- Published: December 17, 2021
- Updated: December 17, 2021
- University / College: University of Texas at Austin
- Language: English
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A series of revolutions may be well considered to be the precursors to the Industrial Revolution. Optimum conditions were provided by crucial advances and developments in agriculture, technology and transportation for England to become the first industrialised country. Enormous, far-reaching changes characterised this epoch, in which the city life, the social structure and the economy of a country were profoundly transformed and England would never be the same.
Well was it named a Revolution. The Industrial RevolutionCausesCertainly, the Industrial Revolution marked a before and after in the manufacture of goods in England. Aylett (1985) states that in the first decades of the eighteenth century, families would make goods in their own homes or cottages. This is why this production process was called domestic system or cottage industry. The most important one was the cloth industry. However, as both the cloth British export and the internal market were increasing at the same pace as the population, the domestic system began to prove insufficient to cater for the burgeoning demand.
The negative aspect of the cottage industry was that it was time-consuming and ineffective. Therefore, there was a need to boost the production, thus a series of devices was developed for large-scale manufacturing. Notwithstanding the fact that the early inventions were machines to be used in the cloth industry, it would not take long to spread to the rest of the industries, ergo marking the start of the factory system. Moreover, the aforesaid population growth was another major cause of the Industrial Revolution. According to Richards and Hunt (1950), the more people there were, the stronger the need to supply them with manufactured goods. Montagna (2010) accounts for the key whys and wherefores of such an enlargement of population.
Firstly, there was an increase in life expectancy and in the number of births as well. Furthermore, most of serious diseases were practically eradicated, in addition to a more significant amount of food at people’s disposal, hence a healthier life. It is worth mentioning that a circle began, since the population continued to grow together with the industry. The latter would give larger remunerations to the workers than what they could expect to earn in the villages. As a result, people would marry and have children at a younger age.
What is more, the new factories supplied the populace with enhanced garments and houses. Schultz (1968) emphasises that “ important was the significant growth of population in England after 1740 through improved midwifery, medicine, and foundling hospitals. The expanding population reduced the labor shortage, expanded the home markets, and from 1720 to 1760 helped British exports to double in value” (p. 205). An additional reason which influenced the Industrial Revolution to happen was the scientific advances.
As reported by Richards and Hunt (1950), it was thanks to a stable and favourable environment that science could develop. Seeing that, since the seventeenth century, thoughts and actions were no longer under the Church’s sway, the English scientific thought and knowledge were able to broaden. By way of illustration, it was in 1662, during the reign of Charles II, that the Royal Society was founded. Evidently, the scientific progress is to be held accountable for the building of machines that led to the revolution. One of the key inventions was the steam engine. Eichman (2000) explains that it was “ a new, cheap, and efficient source of power” (p.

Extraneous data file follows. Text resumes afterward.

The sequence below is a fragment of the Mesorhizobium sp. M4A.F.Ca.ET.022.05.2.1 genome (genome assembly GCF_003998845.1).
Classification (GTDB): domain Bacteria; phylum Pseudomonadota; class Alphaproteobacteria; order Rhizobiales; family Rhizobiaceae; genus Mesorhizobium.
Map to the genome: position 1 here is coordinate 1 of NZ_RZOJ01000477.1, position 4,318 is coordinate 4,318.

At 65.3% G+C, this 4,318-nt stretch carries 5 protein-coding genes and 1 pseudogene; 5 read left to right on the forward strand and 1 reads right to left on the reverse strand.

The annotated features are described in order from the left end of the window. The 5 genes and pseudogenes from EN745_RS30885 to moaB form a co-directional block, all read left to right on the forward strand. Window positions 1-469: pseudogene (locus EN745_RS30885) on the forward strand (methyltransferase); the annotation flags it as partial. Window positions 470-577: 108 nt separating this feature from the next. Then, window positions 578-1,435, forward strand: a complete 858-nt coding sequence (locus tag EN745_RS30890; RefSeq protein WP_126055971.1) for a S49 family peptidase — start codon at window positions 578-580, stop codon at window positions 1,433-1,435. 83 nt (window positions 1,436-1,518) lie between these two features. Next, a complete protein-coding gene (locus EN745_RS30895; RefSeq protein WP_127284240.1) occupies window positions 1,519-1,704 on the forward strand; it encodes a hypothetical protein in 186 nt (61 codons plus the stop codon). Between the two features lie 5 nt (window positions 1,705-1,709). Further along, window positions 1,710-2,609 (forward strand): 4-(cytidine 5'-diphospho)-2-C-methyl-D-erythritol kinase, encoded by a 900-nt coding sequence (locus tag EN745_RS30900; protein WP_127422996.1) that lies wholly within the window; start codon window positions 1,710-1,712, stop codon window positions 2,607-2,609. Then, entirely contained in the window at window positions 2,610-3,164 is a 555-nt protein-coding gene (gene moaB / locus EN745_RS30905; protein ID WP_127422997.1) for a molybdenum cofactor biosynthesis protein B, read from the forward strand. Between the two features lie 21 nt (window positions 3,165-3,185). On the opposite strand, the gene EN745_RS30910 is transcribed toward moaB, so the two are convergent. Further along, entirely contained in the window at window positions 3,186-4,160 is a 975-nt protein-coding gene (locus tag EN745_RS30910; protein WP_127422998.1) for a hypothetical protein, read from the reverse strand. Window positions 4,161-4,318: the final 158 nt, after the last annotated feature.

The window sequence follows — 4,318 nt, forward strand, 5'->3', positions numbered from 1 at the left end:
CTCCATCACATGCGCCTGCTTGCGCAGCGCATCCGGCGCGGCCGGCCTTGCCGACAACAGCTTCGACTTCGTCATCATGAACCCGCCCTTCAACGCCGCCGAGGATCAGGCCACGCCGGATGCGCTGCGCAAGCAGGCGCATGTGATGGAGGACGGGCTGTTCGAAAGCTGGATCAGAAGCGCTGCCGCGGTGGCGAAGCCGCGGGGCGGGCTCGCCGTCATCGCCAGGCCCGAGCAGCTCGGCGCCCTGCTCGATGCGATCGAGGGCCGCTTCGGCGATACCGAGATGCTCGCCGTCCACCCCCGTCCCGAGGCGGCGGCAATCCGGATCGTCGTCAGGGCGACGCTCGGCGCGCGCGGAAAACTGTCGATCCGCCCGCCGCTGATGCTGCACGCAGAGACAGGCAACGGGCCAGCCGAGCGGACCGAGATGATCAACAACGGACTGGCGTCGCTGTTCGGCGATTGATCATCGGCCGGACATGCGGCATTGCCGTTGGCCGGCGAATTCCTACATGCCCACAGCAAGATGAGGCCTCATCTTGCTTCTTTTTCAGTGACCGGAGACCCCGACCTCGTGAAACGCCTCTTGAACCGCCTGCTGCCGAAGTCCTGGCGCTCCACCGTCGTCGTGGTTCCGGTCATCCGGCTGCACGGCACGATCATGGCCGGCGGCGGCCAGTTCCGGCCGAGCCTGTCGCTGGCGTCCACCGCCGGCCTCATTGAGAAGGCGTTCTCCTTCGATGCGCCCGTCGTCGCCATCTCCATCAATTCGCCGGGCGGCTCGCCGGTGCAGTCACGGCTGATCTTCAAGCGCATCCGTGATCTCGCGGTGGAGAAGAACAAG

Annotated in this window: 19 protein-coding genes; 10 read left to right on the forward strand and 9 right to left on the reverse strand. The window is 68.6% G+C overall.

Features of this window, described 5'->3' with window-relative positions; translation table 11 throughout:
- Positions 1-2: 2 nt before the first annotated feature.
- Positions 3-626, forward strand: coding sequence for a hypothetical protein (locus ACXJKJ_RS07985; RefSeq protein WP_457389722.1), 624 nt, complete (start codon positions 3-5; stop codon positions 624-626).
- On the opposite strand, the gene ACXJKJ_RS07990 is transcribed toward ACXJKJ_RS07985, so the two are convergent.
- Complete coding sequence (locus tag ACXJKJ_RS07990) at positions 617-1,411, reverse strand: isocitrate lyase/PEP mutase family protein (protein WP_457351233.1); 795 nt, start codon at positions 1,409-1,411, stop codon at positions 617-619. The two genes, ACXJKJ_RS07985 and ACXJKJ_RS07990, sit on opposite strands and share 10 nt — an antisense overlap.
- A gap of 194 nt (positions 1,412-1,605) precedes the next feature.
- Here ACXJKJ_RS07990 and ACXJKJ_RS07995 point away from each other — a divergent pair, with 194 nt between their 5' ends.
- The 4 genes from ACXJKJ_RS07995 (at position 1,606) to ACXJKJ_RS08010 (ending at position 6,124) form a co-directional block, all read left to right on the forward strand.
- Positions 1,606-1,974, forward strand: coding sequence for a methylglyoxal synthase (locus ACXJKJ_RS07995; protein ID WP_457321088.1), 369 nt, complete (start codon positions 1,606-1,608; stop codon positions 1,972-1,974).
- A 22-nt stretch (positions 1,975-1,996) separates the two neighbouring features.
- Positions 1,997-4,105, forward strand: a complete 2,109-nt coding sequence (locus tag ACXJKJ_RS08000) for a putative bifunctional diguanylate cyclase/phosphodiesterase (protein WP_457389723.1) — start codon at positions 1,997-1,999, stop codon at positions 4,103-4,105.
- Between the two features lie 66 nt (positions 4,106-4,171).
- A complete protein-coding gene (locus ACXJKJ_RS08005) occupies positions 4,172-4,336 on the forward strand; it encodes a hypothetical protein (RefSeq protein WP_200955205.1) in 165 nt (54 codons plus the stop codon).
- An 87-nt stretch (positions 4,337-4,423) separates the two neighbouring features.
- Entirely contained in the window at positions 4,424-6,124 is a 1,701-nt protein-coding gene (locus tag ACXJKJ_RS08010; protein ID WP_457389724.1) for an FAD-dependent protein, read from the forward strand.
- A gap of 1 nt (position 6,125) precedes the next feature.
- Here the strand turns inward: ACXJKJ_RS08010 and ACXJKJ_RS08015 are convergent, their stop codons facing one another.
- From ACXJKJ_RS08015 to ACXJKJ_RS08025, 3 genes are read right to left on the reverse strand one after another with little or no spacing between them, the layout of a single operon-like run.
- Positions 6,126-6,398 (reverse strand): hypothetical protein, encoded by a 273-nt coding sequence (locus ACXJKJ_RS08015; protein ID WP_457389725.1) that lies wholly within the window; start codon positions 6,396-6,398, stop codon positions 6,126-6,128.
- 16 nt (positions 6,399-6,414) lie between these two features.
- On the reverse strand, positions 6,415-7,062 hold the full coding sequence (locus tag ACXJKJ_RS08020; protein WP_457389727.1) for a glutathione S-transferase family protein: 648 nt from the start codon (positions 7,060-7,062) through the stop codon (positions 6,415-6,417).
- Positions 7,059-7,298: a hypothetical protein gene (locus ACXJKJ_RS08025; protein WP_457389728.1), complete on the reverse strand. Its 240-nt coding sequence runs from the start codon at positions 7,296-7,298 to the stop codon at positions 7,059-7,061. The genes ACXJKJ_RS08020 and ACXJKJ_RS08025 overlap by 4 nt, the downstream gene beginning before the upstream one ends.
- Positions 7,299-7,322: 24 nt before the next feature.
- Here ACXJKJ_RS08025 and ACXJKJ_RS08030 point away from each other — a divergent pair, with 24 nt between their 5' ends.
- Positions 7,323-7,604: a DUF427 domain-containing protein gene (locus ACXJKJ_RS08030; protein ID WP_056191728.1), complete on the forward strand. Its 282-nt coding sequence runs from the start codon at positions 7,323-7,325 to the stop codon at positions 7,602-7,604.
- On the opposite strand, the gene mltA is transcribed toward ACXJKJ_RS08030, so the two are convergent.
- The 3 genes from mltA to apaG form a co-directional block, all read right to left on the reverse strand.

4), which was first built in 1698 by Thomas Savery, bettered by Thomas Newcomen in 1712, and finally refined and finished by James Watt in 1785 (see Appendix 1, picture 1). A further advantage was that Great Britain was rich in natural resources. As Matthew (2009) points out, England enjoyed plentiful raw materials, such as water, copper, limestone, tin and particularly and more importantly, large deposits of coal and iron. Hooker (1999) remarks that coal is a more convenient substance than wood to melt metals, owing to its easier and more efficacious burning and its low cost. As the British Broadcasting Corporation [BBC] (2010) claims, coal was primarily consumed for house warming, as an ample energy supply for steam engines and mills, to make iron and for gas lighting.
As regards the iron, it was mostly utilised in the building of machinery, factories, bridges, rails, steam engines and some means of transport. Lastly, better communications were a momentous milestone. In the words of Eichman (2000), “ the story of the Industrial Revolution is also the story of a revolution in transportation” (p. 5). The British Isles boasts several rivers and harbours which could be used to carry goods. Enhancement regarding waterways was brought about by British engineers, on the one hand, and an American inventor, on the other.
The former deepened harbours and created canals to connect cities and coal fields with rivers. In addition, they built several bridges and lighthouses; and the steamboat, an American invention, arrived in England in the early 1800s. Moreover, early British roads were rather rough. An attempt to improve them was the building of toll roads, which, unfortunately, rapidly deteriorated. New developed roadbuilding techniques were soon brought from Scotland, and surfaced roads allowed for more flowing and quicker travelling.
Further, rail systems were also boosted. Not until 1804 was the first steam-powered railway engine created. Such locomotives were employed by both the coal and the iron industries. Nonetheless, it was not till the late 1830’s that this means of transport was popularly utilised to carry goods and passengers. The RevolutionAccording to Montagna (2010), the beginning of the textile industry was inside English homes when housewives turned row material into a finished product. The age of mechanisation, from the 1700s onwards, was to change this completely and also bring about discontent among the common class.